If you look closely you may also see tiny grey, brown or black bean pod type of things attached to some of the empty shells.

These are Ephippium, and inside that pod is several eggs which will soon hatch producing even more creatures!

After a couple weeks, when the dead have all disappeared, and the live are looking healthy again, you can begin to feed them a LITTLE extra food if you want.

Do not overfeed!
Cloudy water = too much food = DEATH!!!

Remember that although there may be hundreds or even thousands of creatures visible, they eat algae and bacteria all day long, and this food is already produced naturally in their tank.
It is too small to see, so just trust me on this.

How do I get really high densities?

Aeration WITHOUT air stones in large containers.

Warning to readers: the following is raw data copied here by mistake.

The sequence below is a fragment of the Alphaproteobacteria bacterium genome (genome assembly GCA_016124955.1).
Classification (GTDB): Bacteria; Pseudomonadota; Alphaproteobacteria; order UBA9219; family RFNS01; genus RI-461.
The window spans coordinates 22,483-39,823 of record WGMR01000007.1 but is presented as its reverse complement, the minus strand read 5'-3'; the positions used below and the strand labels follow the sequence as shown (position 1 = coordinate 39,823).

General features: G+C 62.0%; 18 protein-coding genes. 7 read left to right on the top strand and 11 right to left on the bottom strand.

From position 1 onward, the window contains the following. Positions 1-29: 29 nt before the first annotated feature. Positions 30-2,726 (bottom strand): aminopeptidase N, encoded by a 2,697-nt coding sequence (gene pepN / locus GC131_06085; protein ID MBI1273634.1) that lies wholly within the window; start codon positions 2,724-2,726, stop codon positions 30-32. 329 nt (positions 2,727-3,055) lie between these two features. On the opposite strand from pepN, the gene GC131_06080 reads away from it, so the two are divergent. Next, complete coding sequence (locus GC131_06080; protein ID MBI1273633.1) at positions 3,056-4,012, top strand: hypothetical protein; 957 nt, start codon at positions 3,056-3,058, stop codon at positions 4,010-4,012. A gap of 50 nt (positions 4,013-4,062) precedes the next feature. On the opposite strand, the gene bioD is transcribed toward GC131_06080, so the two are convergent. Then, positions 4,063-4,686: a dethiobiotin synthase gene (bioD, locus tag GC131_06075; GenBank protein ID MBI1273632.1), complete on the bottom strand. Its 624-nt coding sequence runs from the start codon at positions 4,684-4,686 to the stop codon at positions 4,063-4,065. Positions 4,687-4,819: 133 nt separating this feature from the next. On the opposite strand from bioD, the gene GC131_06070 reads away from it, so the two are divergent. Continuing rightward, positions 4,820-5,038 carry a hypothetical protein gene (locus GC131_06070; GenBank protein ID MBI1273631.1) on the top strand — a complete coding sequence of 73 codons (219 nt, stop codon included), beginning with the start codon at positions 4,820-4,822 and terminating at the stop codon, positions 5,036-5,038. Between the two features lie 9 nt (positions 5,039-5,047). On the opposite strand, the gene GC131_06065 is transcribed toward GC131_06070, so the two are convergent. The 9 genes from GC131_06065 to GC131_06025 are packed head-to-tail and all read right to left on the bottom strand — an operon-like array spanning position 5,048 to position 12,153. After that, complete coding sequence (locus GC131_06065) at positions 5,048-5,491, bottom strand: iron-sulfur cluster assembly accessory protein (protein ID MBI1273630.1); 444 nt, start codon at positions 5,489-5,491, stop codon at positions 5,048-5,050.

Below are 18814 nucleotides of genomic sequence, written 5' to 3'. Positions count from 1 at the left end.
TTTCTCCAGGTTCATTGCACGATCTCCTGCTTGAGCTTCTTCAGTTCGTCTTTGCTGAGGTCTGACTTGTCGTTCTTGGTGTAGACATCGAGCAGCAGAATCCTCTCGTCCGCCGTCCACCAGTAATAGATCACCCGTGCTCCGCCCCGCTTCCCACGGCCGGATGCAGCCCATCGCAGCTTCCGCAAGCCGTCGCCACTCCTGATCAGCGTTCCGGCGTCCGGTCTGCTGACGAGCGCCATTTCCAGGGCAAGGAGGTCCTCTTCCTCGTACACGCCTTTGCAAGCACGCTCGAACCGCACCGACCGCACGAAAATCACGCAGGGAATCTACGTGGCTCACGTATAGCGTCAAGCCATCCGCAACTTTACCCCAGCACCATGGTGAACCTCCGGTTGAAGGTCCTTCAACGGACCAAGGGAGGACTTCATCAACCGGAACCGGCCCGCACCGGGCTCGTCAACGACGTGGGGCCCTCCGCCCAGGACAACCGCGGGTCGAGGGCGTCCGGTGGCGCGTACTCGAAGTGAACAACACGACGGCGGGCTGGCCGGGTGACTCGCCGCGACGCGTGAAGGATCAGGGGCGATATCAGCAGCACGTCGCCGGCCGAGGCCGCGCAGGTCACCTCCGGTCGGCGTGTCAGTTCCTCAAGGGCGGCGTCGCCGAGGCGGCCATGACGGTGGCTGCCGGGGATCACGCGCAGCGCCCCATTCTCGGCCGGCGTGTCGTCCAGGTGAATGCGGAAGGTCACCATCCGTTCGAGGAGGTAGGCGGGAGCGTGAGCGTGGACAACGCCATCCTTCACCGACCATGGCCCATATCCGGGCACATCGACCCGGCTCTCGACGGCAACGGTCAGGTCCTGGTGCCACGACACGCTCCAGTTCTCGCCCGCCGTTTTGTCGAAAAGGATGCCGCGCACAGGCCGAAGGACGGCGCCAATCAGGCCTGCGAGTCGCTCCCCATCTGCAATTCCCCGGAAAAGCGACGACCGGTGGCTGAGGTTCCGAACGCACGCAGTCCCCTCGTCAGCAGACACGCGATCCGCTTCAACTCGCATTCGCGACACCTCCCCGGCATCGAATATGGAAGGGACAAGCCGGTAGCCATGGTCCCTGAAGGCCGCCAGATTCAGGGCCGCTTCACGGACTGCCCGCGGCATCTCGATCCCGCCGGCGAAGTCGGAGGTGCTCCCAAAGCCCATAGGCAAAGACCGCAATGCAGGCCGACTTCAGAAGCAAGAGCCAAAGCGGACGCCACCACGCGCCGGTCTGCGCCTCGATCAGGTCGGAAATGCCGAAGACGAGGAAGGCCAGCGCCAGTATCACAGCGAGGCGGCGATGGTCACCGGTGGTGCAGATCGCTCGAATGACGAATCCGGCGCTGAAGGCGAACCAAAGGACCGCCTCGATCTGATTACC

Air stones make super small bubbles that get stuck under the shells of mature adults.
This makes them float on the surface where they can not feed and eventually die.
Air stones are also made from rocky sandy minerals that are glued together and shaped around a connection.
This glue and metallic mineral mixture is normally 100% harmless to fish, BUT, it is often very toxic to Cladocera and other mini-critters.
DO NOT use air stones.
If you do, you will nearly always have more “crashes” where they all die unexpectedly, or the reproduction rate will be lower in general.

I use the slightly more expensive 316 marine grade 1/4inch stainless steel Hex nuts.
Do not use normal steel or zinc coated nuts, as that will often kill them via metal leaching.
They fit standard 4mm air hose snuggly, not interfering with the airflow or falling off.